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EV underdog VinFast to open first dealership in US Leave a comment


Vietnamese EV maker VinFast has announced that it will open doors to its first dealership in the US in the same state where it is building its $4 billion EV factory. The automaker is partnering with North Carolina’s Leith Automotive Group to start selling its fully electric cars in the state.

VinFast has announced a joint partnership with Leith Automotive Group to start selling its vehicles – the VF 8 crossover to start and more models soon thereafter – at a dealership in Cary Auto Park in Cary, North Carolina, not far from the EV factory in Chatham County. Leith VinFast, which is what it will be dubbed, will offer sales, repairs, maintenance and parts for VinFast vehicles.

VinFast’s global chief executive told Reuters that the company is switching up its distribution model, which was previously based on Tesla’s direct-to-consumer model, to what it calls a “hybrid” model that includes dealers. North Carolina’s VinFast manufacturing plant is expected to produce as many as 150,000 vehicles annually after it is completed in 2025.

VinFast, which has been delivering batches of cars in California since March, told Reuters that it has received 70 applications from dealers in the US, which means the brand potentially could start distributing its EVs through 125 points of sales around the country once approvals are put in place.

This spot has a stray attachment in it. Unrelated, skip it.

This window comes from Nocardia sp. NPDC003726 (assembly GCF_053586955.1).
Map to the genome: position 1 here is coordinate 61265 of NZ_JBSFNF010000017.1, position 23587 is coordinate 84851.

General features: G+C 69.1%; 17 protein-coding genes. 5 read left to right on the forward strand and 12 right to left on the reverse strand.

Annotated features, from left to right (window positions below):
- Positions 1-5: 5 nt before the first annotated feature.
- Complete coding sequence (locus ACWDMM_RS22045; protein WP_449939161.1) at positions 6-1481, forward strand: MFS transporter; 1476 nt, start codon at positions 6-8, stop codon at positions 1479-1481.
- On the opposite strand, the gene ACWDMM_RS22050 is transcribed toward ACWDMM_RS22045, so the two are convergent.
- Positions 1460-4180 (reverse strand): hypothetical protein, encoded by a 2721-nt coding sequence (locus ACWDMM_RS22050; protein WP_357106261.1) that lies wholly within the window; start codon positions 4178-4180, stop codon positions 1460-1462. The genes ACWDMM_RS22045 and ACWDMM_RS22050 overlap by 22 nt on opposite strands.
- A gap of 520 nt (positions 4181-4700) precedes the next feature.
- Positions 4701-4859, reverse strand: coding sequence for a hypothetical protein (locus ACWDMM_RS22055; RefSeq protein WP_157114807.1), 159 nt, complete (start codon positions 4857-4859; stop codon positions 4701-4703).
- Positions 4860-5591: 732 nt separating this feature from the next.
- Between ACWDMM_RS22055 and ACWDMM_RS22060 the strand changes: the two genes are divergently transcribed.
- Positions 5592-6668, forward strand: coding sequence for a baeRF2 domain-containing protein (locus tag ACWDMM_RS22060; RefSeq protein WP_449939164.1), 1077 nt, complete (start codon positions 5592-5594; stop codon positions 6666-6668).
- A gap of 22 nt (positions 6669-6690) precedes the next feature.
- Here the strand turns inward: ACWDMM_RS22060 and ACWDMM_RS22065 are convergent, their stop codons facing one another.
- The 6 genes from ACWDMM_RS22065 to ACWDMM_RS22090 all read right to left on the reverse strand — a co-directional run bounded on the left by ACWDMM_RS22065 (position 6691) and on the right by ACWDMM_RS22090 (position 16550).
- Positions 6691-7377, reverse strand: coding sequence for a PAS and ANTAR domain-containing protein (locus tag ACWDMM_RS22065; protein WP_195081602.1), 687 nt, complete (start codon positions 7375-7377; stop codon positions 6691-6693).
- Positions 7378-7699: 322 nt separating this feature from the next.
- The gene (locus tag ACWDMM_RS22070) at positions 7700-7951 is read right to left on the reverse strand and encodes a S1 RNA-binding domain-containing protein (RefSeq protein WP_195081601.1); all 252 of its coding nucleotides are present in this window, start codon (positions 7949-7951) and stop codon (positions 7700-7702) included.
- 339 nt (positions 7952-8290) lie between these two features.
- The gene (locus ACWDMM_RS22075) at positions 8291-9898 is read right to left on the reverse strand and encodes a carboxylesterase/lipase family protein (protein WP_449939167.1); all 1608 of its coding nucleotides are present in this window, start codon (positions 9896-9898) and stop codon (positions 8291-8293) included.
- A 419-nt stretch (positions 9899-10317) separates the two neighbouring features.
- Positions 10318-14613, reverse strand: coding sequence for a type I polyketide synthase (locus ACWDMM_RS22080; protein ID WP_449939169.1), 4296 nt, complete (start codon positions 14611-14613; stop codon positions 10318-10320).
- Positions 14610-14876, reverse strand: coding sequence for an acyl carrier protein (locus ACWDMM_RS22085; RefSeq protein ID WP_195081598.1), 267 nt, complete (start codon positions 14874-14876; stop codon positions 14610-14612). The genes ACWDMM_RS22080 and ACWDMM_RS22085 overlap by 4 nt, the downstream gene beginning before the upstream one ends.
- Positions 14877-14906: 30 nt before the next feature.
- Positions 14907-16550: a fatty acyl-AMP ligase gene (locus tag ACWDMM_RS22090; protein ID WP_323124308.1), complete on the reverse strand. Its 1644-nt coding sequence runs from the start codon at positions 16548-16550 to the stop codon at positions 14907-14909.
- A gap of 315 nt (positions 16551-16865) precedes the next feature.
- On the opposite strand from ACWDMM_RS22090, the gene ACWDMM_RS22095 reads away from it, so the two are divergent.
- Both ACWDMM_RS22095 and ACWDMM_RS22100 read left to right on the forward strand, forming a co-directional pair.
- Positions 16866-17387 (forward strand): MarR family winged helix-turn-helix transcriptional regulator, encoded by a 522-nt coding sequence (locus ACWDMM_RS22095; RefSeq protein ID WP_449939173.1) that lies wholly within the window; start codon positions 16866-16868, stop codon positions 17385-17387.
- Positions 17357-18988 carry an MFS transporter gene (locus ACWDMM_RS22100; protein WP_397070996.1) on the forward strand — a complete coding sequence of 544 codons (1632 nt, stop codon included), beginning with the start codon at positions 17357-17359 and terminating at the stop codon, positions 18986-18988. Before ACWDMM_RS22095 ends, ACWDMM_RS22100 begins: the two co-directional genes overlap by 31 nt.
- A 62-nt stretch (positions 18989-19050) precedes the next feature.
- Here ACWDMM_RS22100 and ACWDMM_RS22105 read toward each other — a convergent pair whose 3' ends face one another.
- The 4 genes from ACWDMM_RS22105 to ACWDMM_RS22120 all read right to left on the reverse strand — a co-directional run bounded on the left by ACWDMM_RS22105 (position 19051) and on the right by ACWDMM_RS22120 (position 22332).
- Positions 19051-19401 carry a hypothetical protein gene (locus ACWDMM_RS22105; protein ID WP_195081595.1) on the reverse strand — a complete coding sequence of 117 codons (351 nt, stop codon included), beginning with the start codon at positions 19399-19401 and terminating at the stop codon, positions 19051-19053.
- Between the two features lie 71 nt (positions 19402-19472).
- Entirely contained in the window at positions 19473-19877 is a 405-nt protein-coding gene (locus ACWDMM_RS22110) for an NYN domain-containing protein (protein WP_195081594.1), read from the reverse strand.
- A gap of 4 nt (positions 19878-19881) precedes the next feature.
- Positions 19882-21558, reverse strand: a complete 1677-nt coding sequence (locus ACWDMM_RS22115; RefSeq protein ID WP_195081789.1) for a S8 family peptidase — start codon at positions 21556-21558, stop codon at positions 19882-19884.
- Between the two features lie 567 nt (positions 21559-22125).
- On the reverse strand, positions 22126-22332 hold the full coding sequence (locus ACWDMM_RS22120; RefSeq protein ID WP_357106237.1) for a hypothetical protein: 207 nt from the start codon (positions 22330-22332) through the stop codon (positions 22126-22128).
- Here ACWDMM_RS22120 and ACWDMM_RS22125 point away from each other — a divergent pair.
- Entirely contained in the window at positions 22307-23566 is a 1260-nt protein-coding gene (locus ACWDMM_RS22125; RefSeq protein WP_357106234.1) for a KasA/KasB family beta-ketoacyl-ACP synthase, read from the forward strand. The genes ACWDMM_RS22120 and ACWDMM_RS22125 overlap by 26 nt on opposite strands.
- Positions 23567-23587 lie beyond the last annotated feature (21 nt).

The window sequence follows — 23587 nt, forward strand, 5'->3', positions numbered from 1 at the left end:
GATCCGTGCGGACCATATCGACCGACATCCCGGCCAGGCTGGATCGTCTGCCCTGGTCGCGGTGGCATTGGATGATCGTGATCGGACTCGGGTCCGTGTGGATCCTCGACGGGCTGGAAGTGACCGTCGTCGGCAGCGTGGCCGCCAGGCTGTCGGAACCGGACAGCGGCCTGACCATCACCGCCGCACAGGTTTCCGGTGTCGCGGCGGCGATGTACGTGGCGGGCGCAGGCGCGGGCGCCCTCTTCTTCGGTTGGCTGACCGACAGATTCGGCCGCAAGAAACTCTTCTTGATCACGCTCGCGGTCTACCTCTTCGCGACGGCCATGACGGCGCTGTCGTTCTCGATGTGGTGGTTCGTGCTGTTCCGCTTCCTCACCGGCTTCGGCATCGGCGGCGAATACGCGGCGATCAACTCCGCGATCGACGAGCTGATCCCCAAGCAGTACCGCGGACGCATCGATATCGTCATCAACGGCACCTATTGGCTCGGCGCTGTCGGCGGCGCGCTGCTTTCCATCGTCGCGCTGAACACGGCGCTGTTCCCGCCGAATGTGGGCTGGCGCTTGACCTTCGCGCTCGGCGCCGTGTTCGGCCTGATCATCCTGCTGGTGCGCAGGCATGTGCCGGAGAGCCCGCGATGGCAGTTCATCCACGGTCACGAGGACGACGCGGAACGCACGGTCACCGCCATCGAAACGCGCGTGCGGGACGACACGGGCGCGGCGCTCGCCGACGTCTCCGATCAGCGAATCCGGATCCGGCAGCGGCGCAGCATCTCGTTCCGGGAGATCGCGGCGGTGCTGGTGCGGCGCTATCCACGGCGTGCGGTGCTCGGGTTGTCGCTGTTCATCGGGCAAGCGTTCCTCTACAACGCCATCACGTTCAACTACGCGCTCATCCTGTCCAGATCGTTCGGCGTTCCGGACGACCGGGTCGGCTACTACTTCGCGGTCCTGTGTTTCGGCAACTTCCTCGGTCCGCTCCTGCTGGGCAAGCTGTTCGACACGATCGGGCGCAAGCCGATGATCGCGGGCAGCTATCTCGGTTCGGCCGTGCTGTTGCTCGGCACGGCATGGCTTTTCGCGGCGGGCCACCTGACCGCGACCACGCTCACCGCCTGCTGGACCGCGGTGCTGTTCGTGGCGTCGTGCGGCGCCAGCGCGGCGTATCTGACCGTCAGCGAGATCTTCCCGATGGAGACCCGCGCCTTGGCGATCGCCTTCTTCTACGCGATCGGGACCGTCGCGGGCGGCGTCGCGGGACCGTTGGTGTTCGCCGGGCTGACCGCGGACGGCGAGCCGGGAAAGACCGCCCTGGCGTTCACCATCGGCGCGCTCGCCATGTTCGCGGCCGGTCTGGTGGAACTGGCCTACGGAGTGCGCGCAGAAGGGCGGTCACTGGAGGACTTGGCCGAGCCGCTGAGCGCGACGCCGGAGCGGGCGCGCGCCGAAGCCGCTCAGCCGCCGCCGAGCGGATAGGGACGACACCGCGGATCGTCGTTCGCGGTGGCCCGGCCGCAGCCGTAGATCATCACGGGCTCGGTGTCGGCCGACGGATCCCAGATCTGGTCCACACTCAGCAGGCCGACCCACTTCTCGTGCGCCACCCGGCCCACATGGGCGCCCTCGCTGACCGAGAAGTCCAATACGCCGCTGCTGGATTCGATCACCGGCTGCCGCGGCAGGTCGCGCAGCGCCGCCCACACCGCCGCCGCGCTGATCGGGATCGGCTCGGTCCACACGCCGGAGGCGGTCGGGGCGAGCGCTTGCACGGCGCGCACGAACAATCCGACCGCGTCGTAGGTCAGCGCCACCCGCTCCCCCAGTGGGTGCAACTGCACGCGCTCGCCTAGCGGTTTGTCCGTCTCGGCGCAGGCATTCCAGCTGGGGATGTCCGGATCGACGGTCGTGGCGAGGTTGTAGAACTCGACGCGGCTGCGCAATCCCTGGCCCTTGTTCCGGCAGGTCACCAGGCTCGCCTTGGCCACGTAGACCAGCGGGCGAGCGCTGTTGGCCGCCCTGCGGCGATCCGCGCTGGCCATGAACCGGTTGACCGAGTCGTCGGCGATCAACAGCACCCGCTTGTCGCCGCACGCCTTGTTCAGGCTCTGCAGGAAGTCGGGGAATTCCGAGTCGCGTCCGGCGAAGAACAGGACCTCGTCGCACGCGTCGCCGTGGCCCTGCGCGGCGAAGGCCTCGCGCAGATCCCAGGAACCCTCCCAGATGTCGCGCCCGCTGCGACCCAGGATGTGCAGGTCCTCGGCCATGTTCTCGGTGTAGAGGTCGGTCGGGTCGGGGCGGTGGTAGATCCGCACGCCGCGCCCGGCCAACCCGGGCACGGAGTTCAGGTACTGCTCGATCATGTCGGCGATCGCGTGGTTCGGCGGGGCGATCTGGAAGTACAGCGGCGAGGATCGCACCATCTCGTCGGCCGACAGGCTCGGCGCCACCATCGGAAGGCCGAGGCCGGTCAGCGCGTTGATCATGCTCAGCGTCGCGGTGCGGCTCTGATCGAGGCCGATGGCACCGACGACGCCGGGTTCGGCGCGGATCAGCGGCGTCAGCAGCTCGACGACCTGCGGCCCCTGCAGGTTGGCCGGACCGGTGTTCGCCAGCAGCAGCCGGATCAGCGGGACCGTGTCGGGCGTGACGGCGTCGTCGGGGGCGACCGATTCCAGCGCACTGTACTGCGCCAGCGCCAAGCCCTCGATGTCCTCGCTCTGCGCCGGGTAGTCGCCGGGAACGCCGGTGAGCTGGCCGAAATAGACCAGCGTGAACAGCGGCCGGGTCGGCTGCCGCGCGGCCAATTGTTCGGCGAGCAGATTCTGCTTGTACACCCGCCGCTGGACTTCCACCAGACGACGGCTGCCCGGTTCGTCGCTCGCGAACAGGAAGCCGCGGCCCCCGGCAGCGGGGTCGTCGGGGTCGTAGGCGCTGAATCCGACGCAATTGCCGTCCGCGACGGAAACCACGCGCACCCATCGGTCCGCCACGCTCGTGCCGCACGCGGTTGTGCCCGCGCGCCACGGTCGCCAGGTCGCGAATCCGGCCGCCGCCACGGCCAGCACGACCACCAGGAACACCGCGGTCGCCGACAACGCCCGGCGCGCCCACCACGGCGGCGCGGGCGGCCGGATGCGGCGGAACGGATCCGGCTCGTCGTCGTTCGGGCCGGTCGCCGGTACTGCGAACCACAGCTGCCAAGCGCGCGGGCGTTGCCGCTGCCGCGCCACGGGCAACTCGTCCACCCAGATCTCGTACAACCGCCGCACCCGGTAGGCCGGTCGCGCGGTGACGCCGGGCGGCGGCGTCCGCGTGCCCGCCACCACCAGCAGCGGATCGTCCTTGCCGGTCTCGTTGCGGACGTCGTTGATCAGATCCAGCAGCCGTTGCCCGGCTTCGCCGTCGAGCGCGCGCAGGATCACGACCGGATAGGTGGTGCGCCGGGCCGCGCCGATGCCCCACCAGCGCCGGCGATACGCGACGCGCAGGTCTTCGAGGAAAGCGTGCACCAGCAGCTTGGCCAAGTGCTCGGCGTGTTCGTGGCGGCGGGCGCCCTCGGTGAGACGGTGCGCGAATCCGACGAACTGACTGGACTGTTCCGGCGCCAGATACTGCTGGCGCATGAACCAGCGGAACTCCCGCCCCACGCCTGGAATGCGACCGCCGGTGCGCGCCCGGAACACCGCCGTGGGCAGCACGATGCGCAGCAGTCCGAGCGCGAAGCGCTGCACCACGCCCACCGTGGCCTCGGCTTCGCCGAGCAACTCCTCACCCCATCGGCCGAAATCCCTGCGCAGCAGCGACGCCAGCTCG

In its home country, VinFast has recently launched a $20,000 electric minicar called the VF 3, and Electrek has reported that the company is considering bringing it to the US, alongside the VF 8 and high-end VF9, which it already sells stateside in small batches. The 2024 VF 8 starts at about $47K and goes up to about $53K depending on trim and options, with the Eco model offering the highest range at 264 miles per charge.

Electrek’s Take

VinFast, sort of an EV underdog, is landing in the US at a time of high EV pricing pressure coming from heavy hitters like Tesla. And while the company has huge global ambitions, sales volumes have been small – so it has a lot to prove. Overall, VinFast sold just 11,315 vehicles in the first half of 2023, compared to Tesla’s more than 889,000 vehicles in the same period. In California, where the company has some 13 showrooms across the state, data from Experian showed only 237 units had been registered through September, according to CarScoops.

VinFast is looking to broaden its footprint in North America and Europe, however, and says it expects to sell 750,00 vehicles a year globally by 2026. Of course, bringing that low-priced minicar to the US could stack the odds in its favor, and Americans love an underdog.

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